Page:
Trump strategist Steve Bannon hit by grand jury subpoena
FORMER White House chief strategist Steve Bannon has reportedly been subpoenaed to testify before a grand jury as part of special counsel Robert Mueller's investigation into possible ties between the Trump campaign and Russia.
The move marked a new tenor to the investigation - the first time a grand jury subpoena was used to compel a top member of the Trump team to testify - even as Mr Trump's lawyers insisted the special counsel's probe was winding down.
The New York Times said Mr Mueller had summoned Mr Bannon last week, citing a person with direct knowledge of the matter. It was unclear, however, whether Mr Bannon will be forced to testify.
The subpoena may have been a negotiating tactic to convince Mr Bannon to sit down with Mr Mueller for a less-formal interview in the special counsel's offices, legal experts said. A grand jury testimony is usually more taxing for the witness, as the entire proceedings are transcribed and the witness is required to answer every question.
Mr Bannon's attorney was not immediately available for comment.
News of the subpeona came as Mr Bannon, who served as the Trump campaign director before his seven-month stint as chief strategist, testified before the House Intelligence Committee, which is also probing the campaign's ties to Russia.
It also comes on the heels of a public rift between Mr Bannon and the President, after the former strategist criticised the Trump administration to the author of a tell-all book on the White House. Mr Bannon was quoted in the book, Fire and Fury: Inside the Trump White House, as calling a meeting between Trump campaign staff and a Russian lawyer "treasonous".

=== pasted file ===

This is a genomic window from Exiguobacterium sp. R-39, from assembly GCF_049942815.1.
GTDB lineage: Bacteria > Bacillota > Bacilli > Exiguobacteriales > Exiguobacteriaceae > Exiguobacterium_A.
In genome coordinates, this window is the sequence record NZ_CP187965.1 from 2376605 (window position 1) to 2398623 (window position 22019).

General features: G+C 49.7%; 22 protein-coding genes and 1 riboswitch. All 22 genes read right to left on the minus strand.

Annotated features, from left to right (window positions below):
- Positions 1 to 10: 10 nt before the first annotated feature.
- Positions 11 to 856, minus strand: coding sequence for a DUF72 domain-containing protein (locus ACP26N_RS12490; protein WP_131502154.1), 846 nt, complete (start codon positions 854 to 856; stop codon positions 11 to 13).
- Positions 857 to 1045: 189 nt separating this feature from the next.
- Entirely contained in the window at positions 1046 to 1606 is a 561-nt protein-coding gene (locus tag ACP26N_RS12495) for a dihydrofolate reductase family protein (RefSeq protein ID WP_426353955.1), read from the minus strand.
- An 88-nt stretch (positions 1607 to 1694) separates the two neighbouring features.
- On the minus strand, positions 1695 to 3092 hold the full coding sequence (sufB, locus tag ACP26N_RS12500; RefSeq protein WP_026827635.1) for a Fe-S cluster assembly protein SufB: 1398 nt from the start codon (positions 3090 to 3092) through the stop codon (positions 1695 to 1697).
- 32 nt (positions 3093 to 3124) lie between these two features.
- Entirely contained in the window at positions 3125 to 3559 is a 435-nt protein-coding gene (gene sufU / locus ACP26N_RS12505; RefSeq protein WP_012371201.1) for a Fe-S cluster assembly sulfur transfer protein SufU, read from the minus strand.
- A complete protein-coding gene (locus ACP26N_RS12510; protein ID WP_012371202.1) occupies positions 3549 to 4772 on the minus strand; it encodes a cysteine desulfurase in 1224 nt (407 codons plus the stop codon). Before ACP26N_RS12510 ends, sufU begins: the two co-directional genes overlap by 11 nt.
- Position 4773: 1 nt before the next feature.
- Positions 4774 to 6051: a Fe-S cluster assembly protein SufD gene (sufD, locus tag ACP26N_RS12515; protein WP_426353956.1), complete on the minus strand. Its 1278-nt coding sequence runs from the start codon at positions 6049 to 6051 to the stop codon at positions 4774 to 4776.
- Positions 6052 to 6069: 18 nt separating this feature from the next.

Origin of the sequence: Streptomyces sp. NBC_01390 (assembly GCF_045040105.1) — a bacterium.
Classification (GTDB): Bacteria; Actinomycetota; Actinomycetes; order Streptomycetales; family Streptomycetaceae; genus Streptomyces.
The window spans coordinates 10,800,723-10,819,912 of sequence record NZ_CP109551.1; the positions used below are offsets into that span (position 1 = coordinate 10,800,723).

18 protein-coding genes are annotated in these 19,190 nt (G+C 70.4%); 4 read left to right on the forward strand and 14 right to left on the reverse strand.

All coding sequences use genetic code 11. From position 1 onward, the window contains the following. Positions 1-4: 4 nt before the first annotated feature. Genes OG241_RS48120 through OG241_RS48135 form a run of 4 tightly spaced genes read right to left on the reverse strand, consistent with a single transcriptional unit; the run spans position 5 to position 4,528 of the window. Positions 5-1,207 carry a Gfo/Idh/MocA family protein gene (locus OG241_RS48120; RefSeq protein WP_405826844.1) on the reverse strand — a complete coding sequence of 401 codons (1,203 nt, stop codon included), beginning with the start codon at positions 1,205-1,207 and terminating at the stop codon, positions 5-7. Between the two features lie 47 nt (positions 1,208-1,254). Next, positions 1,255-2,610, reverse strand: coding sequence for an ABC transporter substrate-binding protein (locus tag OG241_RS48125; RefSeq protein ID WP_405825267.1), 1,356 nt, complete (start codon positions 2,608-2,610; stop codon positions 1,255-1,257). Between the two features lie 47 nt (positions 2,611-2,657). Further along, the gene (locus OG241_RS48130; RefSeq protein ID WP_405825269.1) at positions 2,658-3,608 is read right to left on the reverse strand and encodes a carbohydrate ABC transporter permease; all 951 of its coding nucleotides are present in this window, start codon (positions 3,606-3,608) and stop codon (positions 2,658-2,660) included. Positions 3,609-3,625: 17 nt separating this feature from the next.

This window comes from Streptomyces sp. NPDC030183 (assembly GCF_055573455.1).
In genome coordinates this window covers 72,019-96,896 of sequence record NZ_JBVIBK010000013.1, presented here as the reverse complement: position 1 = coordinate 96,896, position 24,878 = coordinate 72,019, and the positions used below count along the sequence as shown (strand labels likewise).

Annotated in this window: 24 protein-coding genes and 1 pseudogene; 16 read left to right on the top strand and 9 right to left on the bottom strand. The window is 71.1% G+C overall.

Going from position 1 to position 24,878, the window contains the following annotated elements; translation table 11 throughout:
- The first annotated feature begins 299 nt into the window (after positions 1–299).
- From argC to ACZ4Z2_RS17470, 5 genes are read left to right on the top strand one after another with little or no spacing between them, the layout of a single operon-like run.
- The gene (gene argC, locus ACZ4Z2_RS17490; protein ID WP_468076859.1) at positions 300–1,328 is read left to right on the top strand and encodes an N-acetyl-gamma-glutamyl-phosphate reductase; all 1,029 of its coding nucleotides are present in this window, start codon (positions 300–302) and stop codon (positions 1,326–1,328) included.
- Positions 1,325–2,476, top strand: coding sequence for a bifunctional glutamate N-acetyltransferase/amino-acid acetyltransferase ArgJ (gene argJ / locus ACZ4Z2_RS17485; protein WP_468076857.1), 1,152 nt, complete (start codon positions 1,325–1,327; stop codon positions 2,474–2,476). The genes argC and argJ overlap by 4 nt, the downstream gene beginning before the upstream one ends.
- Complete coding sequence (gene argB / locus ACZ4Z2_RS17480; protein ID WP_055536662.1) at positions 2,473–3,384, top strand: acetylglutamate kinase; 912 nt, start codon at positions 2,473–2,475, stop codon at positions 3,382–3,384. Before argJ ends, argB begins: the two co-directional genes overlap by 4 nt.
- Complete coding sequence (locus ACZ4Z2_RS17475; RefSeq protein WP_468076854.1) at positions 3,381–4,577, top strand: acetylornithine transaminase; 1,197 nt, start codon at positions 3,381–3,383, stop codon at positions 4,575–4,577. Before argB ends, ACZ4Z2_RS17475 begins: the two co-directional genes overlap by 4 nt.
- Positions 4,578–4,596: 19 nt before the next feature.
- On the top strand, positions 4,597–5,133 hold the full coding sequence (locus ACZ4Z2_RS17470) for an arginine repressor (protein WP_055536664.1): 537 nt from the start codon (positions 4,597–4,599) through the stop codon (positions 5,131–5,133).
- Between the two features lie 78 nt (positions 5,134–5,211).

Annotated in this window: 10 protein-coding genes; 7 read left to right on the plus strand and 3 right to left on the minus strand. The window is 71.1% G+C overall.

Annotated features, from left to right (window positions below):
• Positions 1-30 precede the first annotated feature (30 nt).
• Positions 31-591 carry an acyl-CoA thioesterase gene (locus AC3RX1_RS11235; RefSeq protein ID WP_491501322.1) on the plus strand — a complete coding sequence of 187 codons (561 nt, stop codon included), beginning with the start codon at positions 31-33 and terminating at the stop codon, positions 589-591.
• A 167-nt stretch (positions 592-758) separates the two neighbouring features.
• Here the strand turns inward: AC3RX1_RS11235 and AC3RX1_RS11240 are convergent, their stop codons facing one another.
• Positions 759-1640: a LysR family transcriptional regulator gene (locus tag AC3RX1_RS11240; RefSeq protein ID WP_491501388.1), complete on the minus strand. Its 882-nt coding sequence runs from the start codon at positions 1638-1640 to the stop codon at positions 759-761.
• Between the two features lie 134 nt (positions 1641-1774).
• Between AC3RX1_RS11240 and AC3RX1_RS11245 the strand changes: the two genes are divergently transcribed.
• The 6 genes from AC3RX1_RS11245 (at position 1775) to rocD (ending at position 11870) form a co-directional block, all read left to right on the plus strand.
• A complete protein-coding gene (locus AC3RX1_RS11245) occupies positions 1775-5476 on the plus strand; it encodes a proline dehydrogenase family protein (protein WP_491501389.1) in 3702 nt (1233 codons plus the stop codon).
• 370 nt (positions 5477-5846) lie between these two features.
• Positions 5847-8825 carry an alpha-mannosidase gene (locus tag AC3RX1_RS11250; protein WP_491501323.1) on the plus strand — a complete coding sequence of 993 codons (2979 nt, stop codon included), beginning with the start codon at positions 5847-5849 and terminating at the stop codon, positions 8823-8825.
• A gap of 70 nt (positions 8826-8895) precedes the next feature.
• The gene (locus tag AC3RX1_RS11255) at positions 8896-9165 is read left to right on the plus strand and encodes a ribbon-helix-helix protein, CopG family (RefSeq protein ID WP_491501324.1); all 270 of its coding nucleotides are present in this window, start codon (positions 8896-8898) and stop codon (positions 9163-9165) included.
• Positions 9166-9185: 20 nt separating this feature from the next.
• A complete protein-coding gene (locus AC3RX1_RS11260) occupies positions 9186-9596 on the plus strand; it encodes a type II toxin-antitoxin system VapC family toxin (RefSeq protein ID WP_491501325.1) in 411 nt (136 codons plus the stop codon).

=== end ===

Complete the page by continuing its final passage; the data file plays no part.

Mr Bannon was not present at the meeting, nor during the drafting of the President's misleading statement on this issue - both of which are reportedly of interest to Mr Mueller. He was also not present for the controversial firing of Mr Trump's former FBI director, James Comey.
Mr Trump responded to the book by distancing himself from Mr Bannon, claiming his former top adviser had little to do with the administration or the campaign's victory. Mr Bannon stepped down from his role as chief executive of Breitbart News shortly thereafter.
Mr Bannon was present for several controversial moments in the Trump administration, including the firing of former national security adviser Michael Flynn after he misled the Vice President about his dealings with Russia. The special counsel previously issued a grand jury subpoena for documents related to Mr Flynn's business dealings. Mr Flynn later pleaded guilty to lying to the FBI.
Other than Mr Bannon, no member of Mr Trump's inner circle has been called to testify before the grand jury, which was impanelled in August.
Mr Mueller's team has already interviewed Mr Trump's son-in-law and adviser, Jared Kushner, his former chief of staff, Reince Preibus, and his former press secretary, Sean Spicer. The special counsel is reportedly preparing to interview Mr Trump as well.
Asked last week if he would sit down for an interview with Mr Mueller, the President replied simply: "We'll see what happens."